Student loan debt continues to rise in the U.S. and now surpasses the total amount of credit card debt owed by Americans.
Some 44 million Americans hold $1.31 trillion in student loan debt, the Federal Reserve Bank of New York reports. To put that figure in context, Americans hold $779 billion in outstanding credit card balances, a figure nearly half the size of the total student loan burden.
Americans with student debt hold, on average, around $37,172. The national average wage in the U.S. was $48,098.63 in 2015, leaving the average student with little disposable income to help cover their debt obligations, the Social Security Administration reports.
Of the $1.31 trillion in outstanding student debt, some $31 billion, is “seriously delinquent,” meaning the debtor is 90, or more, days past their payment date. Another $32.6 billion of the total debt is “newly delinquent,” meaning that the debt is 30, or more, days past its due date.
Over 2 million of those with student debt hold over $100,000, and 415,000 of those individuals hold more than $200,000. The majority of Americans with student debt are saddled with far lesser amounts, with over 30 million holding between $1-25,000.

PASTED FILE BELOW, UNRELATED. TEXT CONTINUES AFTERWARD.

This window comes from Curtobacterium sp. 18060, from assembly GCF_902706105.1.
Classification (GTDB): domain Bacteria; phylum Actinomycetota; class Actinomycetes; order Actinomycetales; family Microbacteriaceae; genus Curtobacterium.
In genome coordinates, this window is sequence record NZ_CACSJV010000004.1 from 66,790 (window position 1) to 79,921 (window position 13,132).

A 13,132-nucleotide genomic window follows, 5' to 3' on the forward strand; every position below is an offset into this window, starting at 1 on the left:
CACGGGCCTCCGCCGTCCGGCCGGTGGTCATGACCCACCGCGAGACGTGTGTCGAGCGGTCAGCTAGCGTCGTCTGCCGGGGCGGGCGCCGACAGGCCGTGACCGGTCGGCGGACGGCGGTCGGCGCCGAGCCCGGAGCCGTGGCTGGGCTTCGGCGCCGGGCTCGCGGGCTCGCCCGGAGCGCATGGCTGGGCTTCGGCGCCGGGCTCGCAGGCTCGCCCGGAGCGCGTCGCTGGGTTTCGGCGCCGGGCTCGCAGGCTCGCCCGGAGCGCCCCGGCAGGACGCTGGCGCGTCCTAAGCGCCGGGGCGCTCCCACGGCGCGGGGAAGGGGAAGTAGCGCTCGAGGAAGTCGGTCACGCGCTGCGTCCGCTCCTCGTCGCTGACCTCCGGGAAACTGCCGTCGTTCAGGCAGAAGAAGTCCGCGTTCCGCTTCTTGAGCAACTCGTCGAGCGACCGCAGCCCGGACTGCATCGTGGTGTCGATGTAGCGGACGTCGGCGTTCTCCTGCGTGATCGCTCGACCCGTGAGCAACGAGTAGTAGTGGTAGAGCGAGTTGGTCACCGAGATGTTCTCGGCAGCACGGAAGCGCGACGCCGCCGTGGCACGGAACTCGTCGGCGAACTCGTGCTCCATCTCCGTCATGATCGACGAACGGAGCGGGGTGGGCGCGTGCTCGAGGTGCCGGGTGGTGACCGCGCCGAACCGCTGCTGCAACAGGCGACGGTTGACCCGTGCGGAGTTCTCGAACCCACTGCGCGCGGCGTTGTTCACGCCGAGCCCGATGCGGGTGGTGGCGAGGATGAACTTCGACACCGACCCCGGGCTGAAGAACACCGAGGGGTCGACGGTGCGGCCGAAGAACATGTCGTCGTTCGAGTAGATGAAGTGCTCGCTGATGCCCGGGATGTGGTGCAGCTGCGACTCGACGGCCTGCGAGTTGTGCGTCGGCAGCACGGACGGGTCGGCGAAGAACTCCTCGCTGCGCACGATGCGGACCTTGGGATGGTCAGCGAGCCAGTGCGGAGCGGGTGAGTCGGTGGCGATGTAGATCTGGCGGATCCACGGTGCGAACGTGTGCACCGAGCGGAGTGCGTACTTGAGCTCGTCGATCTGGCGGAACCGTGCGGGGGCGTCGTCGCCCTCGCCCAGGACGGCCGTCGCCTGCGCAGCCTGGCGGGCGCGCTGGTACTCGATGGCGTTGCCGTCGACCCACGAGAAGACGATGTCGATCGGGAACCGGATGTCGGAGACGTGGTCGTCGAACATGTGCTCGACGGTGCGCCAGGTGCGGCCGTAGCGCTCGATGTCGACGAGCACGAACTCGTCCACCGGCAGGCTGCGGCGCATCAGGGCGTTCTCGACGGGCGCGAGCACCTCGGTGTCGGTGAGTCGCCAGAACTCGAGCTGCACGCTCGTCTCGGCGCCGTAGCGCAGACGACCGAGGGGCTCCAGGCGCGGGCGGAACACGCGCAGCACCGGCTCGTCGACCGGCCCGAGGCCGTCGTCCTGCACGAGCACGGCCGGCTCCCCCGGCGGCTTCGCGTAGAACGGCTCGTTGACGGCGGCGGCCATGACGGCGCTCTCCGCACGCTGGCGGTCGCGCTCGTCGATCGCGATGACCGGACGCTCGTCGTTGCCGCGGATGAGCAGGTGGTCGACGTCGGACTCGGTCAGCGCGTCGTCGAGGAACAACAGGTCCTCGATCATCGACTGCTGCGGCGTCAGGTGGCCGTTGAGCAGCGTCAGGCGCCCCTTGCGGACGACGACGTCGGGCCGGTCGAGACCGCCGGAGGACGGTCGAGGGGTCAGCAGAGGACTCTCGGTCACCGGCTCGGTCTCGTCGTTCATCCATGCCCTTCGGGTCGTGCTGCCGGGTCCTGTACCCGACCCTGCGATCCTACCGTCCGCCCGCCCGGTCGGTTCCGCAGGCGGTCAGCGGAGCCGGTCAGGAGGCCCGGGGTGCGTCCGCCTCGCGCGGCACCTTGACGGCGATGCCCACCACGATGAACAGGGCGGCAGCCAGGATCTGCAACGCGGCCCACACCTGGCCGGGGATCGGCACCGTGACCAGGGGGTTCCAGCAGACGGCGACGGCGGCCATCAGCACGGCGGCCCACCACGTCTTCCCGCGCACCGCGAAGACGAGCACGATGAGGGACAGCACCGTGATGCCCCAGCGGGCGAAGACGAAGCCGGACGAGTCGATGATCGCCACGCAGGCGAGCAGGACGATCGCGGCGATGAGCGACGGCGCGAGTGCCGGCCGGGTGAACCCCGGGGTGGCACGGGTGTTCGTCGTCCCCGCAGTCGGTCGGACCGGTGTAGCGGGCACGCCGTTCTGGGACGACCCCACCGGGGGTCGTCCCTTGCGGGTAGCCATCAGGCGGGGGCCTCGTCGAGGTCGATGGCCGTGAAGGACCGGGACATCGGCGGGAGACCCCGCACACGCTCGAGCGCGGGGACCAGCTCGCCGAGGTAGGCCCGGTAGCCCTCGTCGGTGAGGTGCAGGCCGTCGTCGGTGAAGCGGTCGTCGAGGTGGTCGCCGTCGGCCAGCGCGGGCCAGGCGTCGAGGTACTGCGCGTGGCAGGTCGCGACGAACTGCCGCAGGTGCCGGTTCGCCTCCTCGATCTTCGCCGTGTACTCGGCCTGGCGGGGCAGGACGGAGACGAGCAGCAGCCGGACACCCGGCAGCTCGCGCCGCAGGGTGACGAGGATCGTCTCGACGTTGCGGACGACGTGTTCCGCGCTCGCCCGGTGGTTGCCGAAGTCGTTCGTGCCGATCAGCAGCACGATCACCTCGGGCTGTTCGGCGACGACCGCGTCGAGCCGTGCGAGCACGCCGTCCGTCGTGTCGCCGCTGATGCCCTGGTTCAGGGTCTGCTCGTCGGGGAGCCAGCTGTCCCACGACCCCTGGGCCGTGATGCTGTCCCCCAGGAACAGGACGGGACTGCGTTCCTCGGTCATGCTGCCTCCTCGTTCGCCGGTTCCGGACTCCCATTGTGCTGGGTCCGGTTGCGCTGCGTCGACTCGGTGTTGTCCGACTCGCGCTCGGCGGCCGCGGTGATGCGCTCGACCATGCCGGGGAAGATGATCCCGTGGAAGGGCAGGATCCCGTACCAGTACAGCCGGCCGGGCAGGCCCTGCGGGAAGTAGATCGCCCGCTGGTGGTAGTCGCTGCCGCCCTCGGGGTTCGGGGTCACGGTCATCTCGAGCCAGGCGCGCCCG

President Donald Trump proposed a fairly radical change to the student loan program on the campaign trail last October. “Students should not be asked to pay more on the debt than they can afford,” Trump said at a rally in Columbus, Ohio. “And the debt should not be an albatross around their necks for the rest of their lives.”
Trump’s solution was to “cap repayment for an affordable portion of the borrower’s income,” at “12.5 percent,” Trump said. “And if borrowers work hard and make their full payments for 15 years, we’ll let them get on with their lives. They just go ahead and they get on with their lives.”
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